At first, here’s an interesting article on forensic science. For those who criminal investigation experience extends all the way to Law and Order and CSI, this article gives a side of the equation that removes the simplicity. Which leads me to wonder about fingerprints and snowflakes. It is commonly said that no two are alike, but how would they know that unless they have compared every single fingerprint or every single snowflake? Which I say mostly to remind pastors (and prosecutors) to be careful about using illustrations which cannot be proven to be true, because someone out there will be thinking about it.
At second, here’s a good article by Mark Snoeberger on raising children. Mark gives a needed reminder that the modern emphasis on giving grace to children should not exclude common grace. I am reminded of an article I read recently of a father who was going to punish his son for disrespecting his mother. Instead, he gave the belt to his son and told the son to hit the father ten times as hard as he could. Not only does that distort the atonement, it disregards the biblical command for fathers to teach and discipline their children, and it disregards the biblical teaching on respect itself. A child should never strike a parent.
At third, here’s an article on hyperactivity among children. We have probably all experienced the soundness and ease of a night’s sleep after a physically strenuous day. Or even the comfort of sitting in a chair on the porch and having no energy to move after an afternoon of work in the yard. Perhaps some common sense in dealing with fidgeting among children would go along way towards solving certain problems. There is no “one size fits all” solution. But there are some common sense things that get overlooked. Maybe this is one of them.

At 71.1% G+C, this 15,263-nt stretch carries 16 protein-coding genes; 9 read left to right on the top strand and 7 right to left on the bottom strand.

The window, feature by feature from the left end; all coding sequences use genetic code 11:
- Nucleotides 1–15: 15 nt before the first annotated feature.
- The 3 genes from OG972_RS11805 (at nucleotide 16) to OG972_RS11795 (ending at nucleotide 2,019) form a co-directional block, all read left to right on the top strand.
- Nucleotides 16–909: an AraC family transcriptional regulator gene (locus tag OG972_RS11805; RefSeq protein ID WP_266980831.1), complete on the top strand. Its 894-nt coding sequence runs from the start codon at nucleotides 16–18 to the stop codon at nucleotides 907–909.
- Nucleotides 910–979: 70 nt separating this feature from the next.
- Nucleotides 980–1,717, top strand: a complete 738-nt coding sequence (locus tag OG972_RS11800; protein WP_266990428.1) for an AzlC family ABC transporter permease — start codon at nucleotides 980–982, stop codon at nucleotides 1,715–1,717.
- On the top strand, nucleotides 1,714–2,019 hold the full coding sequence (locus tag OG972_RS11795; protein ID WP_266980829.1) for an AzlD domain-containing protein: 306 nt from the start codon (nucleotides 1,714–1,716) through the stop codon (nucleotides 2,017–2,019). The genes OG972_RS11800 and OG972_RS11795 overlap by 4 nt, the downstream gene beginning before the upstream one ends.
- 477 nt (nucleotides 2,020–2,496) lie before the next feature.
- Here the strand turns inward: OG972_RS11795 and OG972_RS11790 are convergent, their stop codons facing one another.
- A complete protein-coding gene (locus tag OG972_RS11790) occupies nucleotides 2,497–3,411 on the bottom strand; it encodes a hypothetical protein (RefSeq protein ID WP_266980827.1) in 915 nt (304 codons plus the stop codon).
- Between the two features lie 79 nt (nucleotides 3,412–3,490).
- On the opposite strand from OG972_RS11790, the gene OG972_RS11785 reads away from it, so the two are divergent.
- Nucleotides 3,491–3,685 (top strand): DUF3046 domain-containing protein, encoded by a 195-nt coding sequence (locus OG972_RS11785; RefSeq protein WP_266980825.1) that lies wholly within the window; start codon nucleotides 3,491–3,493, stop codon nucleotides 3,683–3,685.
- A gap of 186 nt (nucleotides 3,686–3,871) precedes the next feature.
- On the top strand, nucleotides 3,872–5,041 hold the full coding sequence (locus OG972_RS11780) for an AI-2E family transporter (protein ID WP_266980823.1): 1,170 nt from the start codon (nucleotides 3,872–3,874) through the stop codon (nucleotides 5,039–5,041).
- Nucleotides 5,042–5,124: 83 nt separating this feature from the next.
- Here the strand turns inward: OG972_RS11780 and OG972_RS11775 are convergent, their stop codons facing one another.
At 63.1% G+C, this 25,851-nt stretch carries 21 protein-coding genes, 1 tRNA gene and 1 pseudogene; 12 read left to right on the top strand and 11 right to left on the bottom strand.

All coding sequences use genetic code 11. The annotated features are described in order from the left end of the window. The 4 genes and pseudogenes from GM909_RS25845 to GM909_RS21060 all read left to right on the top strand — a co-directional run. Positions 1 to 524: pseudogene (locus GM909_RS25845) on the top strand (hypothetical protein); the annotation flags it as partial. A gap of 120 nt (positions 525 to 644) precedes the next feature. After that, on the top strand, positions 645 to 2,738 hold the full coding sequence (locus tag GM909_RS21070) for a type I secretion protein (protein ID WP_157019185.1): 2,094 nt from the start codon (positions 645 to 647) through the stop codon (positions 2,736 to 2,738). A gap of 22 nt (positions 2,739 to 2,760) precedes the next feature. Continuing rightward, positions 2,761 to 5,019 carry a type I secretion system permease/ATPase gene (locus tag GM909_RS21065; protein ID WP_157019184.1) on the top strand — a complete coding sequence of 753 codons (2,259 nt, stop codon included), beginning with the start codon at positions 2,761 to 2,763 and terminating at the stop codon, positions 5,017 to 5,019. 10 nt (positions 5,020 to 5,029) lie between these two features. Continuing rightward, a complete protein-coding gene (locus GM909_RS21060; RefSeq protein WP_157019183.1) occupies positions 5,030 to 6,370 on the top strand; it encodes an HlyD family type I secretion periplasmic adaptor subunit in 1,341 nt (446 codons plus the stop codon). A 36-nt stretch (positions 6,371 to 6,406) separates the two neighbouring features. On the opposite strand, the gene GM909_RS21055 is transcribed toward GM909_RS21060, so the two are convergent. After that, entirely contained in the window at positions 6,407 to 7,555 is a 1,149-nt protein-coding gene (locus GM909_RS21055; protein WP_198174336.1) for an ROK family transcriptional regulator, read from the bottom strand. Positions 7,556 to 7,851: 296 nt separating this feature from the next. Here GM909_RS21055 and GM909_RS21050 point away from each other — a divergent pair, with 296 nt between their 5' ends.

And last, Jurgen Klinsmann may have been a good soccer player, and a good tactician, but he’s clearly a bonehead as a coach. He came out several times recently saying that the US cannot win the World Cup. Now, let’s be honest: That doesn’t take a particular helping of clairvoyance to know that. But it’s a dumb coaching move to say it. That’s the job of commentators (of which there is not shortage). It might be something you say after it’s over. But it is not something you say going into a tournament.
While I am on this topic, I continue to think that the idea that Landon Donovan is not one of the 23 best players in this country right now doesn’t stretch the bounds of credibility. It is blows far past said bounds. For Klinsmann to leave Donovan off the roster was both a dumb PR move and a dumb coaching move. If Klinsmann wants to prepare young people for the 2018 World Cup, he has four years to do that. And it starts by exposing your young players to the experience and leadership of the most decorated players in US Soccer history. I maintain that if the US doesn’t make it through group play, Klinsmann should be fired in a post game press conference.